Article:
Have you ever struggled to deal with an angry customer in the best way for your business? In today’s guest post, customer service expert John Tschohl shares his advice for handling the situation in a way that benefits both your business and the customer.

Most of us have been there at one time or another and most likely don’t want to ever go back.  Whether it was over the phone or in person, and regardless if a product was flawed, a delivery was late or a charge was inaccurate, dealing with an irate customer isn’t fun in any situation. How you deal with that customer will determine how he or she feels about your business.

When most people come in contact with an irate customer, their first instinct is to turn and run. Dealing with a customer who has a problem and is upset about it can be more than a little daunting. With the proper perspective, however, you will see that the customer’s complain is actually an opportunity to put your best foot forward.

Customers who have complaints are a blessing in disguise. They are letting you know where you and your business have flaws, and are providing you with the opportunity to correct them. When you do, you will see increased customer loyalty, revenues and profits. It’s a win/win situation. In fact, you should be more concerned with the customers who don’t complain than with those who do.

Dealing with irate customers and solving their problems is a critical element of providing great service. When dealing with an irate customer, train your employees to follow these steps:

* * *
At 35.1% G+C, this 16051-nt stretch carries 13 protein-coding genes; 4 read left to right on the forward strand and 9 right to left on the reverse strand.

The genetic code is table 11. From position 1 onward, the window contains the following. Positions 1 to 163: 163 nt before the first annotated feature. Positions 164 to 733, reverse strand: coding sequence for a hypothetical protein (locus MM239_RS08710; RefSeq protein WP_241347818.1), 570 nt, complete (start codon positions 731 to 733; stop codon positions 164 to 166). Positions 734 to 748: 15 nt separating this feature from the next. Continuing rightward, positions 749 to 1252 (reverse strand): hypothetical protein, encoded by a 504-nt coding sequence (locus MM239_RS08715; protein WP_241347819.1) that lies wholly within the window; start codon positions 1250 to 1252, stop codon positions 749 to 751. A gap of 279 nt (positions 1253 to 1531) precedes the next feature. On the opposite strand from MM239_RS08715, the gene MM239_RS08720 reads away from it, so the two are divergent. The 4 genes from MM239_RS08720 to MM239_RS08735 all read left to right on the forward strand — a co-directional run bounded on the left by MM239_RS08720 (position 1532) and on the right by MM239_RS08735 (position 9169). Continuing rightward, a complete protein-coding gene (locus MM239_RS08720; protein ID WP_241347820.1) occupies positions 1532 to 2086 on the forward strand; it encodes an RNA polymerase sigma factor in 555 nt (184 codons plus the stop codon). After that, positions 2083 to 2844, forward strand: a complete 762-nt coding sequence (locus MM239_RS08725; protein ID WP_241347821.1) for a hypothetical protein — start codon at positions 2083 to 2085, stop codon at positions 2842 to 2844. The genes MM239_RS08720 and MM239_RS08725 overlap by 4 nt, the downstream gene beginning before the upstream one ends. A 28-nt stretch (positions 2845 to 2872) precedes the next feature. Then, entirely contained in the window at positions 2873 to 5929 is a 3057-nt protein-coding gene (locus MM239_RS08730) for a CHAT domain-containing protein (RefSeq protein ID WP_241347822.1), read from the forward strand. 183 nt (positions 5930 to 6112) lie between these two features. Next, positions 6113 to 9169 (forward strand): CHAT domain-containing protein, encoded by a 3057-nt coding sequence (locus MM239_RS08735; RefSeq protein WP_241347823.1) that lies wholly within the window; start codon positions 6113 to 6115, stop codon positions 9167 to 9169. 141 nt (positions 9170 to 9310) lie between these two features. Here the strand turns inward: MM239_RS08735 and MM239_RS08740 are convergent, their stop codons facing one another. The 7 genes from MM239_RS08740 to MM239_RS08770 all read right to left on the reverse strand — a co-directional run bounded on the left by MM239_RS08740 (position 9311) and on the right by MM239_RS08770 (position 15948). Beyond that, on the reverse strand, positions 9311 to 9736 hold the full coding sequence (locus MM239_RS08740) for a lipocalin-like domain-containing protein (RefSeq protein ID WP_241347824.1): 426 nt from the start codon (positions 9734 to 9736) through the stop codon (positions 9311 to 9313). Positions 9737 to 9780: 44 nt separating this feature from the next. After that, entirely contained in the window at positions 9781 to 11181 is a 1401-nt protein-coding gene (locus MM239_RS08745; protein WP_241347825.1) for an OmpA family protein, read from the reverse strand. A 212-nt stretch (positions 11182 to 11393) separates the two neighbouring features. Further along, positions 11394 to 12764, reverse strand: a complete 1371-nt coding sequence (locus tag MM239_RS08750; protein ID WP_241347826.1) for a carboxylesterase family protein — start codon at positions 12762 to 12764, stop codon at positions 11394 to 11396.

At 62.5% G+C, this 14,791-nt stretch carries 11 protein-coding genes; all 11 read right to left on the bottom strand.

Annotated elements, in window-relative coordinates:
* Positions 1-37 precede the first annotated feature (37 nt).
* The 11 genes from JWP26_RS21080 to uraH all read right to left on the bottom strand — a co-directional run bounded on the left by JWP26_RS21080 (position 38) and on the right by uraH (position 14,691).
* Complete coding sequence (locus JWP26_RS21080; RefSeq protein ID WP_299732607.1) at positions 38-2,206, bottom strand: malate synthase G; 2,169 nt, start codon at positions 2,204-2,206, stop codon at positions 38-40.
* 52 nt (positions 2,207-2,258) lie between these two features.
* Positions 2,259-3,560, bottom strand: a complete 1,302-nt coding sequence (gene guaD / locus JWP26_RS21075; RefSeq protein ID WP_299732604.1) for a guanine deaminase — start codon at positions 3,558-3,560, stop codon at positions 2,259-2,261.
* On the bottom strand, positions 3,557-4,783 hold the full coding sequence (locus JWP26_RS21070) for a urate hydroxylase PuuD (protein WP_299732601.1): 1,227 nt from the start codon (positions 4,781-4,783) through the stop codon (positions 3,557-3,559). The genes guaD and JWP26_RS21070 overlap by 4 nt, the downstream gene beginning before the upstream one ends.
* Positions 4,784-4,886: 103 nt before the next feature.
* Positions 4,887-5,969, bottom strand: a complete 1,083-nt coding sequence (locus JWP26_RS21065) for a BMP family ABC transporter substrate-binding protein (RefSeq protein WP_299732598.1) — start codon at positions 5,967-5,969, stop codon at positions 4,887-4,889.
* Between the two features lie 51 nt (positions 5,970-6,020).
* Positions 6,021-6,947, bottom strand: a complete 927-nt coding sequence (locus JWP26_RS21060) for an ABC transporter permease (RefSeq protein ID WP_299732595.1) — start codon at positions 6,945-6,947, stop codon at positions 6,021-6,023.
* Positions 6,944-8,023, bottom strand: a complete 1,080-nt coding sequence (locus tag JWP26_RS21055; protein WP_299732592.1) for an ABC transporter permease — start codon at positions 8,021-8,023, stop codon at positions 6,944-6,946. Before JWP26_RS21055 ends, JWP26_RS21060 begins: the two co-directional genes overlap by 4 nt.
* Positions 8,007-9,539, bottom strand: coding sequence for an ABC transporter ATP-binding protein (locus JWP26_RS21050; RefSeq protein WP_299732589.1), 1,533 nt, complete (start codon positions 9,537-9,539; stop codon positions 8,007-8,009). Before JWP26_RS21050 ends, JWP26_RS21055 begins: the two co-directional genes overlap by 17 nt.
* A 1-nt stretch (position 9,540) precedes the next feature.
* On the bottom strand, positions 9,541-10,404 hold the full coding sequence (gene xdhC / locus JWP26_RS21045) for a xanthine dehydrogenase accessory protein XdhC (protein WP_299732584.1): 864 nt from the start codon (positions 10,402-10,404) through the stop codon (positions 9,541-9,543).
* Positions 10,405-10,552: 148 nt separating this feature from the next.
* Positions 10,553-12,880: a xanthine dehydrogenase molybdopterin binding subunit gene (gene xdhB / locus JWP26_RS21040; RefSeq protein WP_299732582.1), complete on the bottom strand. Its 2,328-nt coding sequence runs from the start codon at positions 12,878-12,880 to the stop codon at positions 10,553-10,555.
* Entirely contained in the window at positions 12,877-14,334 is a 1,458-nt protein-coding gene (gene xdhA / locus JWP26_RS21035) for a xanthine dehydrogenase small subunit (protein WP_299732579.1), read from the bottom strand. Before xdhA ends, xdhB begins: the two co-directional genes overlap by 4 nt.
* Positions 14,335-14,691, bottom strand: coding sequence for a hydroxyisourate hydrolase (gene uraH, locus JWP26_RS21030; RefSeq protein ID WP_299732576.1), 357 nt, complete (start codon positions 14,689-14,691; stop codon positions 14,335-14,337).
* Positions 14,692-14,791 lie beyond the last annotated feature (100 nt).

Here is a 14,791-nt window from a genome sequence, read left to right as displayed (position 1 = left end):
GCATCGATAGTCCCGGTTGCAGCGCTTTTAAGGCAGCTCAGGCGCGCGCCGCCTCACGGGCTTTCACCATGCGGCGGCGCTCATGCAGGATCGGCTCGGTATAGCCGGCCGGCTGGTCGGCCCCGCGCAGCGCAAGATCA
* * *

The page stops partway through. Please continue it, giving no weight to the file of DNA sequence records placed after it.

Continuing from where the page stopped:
• Listen carefully and with interest to what the customer is telling you.
  • Apologize without laying blame, regardless of who is at fault.
  • Put yourself in the customer’s place, and respond in a way that shows you care about his or her concerns. Use phrases such as, “I understand that must be upsetting,” or “I don’t blame you for being upset; I would feel the same way.”
  • Ask pertinent questions in a caring, concerned manner, and actively listen to the answers.
  • Suggest one or more alternatives that would address the customer’s concerns.
  • Solve the problem quickly and efficiently, or find someone who can.

Using these steps will quickly calm most unhappy or angry customers and allow you to address and solve their problems. Patience and tact is the key.

It’s important when a customer is making outrageous statements and throwing a fit that you remain calm. Do not take those statements personally. Apologize, take the blame, and empathize with the customer. Then go and solve their problem.

Just as important as what you and your employees should do, there are four things you should not do:

  • Don’t directly challenge someone who has a complaint and is angry. Even if that customer is wrong, don’t attempt to prove it. Your goal is to solve the problem, not to enter into a debate on the merits of the complaint.
  • Don’t let the conversation wander or get off the topic. Solve the crisis at hand without looking for, and finding, additional problems.
  • Don’t participate in fault finding. Shifting blame doesn’t help anyone.
  • Don’t let your personal feelings get in the way. Stay cool and use courtesy and tact to defuse the situation.

When you successfully handle irate customers and their complaints, you will be rewarded with a satisfied customer who will be loyal to you and your organization. That loyalty will have a positive impact on your organization’s bottom line and make you look like a hero.

John Tschohl is a customer service strategist who has been instructing and motivating employees, managers, supervisors and company CEOs for 39 years.  He’s been called the “Guru of Customer Service” by USA Today and TIME magazine.  He is a bestselling author of six books, including his latest release, Achieving Excellence Through Customer Service. Tschohl is president of The Service Quality Institute, the global leader in customer service training and development.  Visit http://www.johntschohl.com/ and http://www.customer-service.com/.